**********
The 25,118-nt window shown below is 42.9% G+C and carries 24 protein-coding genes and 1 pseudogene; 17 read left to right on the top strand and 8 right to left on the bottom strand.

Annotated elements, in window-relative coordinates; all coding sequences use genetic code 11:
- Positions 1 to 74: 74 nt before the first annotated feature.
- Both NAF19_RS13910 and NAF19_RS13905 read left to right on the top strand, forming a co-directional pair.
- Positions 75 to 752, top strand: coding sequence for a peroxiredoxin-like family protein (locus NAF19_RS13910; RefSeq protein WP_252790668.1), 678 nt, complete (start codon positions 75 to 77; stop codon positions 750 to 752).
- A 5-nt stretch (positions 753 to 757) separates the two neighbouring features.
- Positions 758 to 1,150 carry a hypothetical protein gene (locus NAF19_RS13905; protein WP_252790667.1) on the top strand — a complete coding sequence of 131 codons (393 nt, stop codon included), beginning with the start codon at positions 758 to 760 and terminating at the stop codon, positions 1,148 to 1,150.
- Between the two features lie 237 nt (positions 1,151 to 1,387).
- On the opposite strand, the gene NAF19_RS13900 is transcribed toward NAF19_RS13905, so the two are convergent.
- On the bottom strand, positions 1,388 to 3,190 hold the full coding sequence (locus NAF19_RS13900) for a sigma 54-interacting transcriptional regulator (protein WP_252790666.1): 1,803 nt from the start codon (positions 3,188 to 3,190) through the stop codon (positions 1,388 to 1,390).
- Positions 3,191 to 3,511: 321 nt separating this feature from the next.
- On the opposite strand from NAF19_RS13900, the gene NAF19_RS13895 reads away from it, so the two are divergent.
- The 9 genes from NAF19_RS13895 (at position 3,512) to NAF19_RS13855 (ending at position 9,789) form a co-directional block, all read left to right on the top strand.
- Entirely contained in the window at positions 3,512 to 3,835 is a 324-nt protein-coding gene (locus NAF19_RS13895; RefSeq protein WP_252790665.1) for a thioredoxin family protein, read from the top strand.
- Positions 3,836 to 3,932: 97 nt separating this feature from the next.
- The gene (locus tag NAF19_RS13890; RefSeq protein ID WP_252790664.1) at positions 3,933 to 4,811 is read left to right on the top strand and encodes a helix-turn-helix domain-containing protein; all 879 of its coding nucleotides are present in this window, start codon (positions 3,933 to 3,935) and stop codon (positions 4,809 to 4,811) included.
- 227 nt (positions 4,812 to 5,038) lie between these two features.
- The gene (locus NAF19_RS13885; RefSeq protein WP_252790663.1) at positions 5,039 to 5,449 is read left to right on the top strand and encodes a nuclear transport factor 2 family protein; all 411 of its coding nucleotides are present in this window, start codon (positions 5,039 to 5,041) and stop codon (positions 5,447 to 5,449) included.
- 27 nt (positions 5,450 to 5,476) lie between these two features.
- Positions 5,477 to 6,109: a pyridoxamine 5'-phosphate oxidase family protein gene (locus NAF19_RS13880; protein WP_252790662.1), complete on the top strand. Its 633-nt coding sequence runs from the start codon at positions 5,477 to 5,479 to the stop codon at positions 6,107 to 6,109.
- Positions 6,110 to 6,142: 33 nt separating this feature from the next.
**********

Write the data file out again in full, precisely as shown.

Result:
The 25,118-nt window shown below is 42.9% G+C and carries 24 protein-coding genes and 1 pseudogene; 17 read left to right on the top strand and 8 right to left on the bottom strand.

Annotated elements, in window-relative coordinates; all coding sequences use genetic code 11:
- Positions 1 to 74: 74 nt before the first annotated feature.
- Both NAF19_RS13910 and NAF19_RS13905 read left to right on the top strand, forming a co-directional pair.
- Positions 75 to 752, top strand: coding sequence for a peroxiredoxin-like family protein (locus NAF19_RS13910; RefSeq protein WP_252790668.1), 678 nt, complete (start codon positions 75 to 77; stop codon positions 750 to 752).
- A 5-nt stretch (positions 753 to 757) separates the two neighbouring features.
- Positions 758 to 1,150 carry a hypothetical protein gene (locus NAF19_RS13905; protein WP_252790667.1) on the top strand — a complete coding sequence of 131 codons (393 nt, stop codon included), beginning with the start codon at positions 758 to 760 and terminating at the stop codon, positions 1,148 to 1,150.
- Between the two features lie 237 nt (positions 1,151 to 1,387).
- On the opposite strand, the gene NAF19_RS13900 is transcribed toward NAF19_RS13905, so the two are convergent.
- On the bottom strand, positions 1,388 to 3,190 hold the full coding sequence (locus NAF19_RS13900) for a sigma 54-interacting transcriptional regulator (protein WP_252790666.1): 1,803 nt from the start codon (positions 3,188 to 3,190) through the stop codon (positions 1,388 to 1,390).
- Positions 3,191 to 3,511: 321 nt separating this feature from the next.
- On the opposite strand from NAF19_RS13900, the gene NAF19_RS13895 reads away from it, so the two are divergent.
- The 9 genes from NAF19_RS13895 (at position 3,512) to NAF19_RS13855 (ending at position 9,789) form a co-directional block, all read left to right on the top strand.
- Entirely contained in the window at positions 3,512 to 3,835 is a 324-nt protein-coding gene (locus NAF19_RS13895; RefSeq protein WP_252790665.1) for a thioredoxin family protein, read from the top strand.
- Positions 3,836 to 3,932: 97 nt separating this feature from the next.
- The gene (locus tag NAF19_RS13890; RefSeq protein ID WP_252790664.1) at positions 3,933 to 4,811 is read left to right on the top strand and encodes a helix-turn-helix domain-containing protein; all 879 of its coding nucleotides are present in this window, start codon (positions 3,933 to 3,935) and stop codon (positions 4,809 to 4,811) included.
- 227 nt (positions 4,812 to 5,038) lie between these two features.
- The gene (locus NAF19_RS13885; RefSeq protein WP_252790663.1) at positions 5,039 to 5,449 is read left to right on the top strand and encodes a nuclear transport factor 2 family protein; all 411 of its coding nucleotides are present in this window, start codon (positions 5,039 to 5,041) and stop codon (positions 5,447 to 5,449) included.
- 27 nt (positions 5,450 to 5,476) lie between these two features.
- Positions 5,477 to 6,109: a pyridoxamine 5'-phosphate oxidase family protein gene (locus NAF19_RS13880; protein WP_252790662.1), complete on the top strand. Its 633-nt coding sequence runs from the start codon at positions 5,477 to 5,479 to the stop codon at positions 6,107 to 6,109.
- Positions 6,110 to 6,142: 33 nt separating this feature from the next.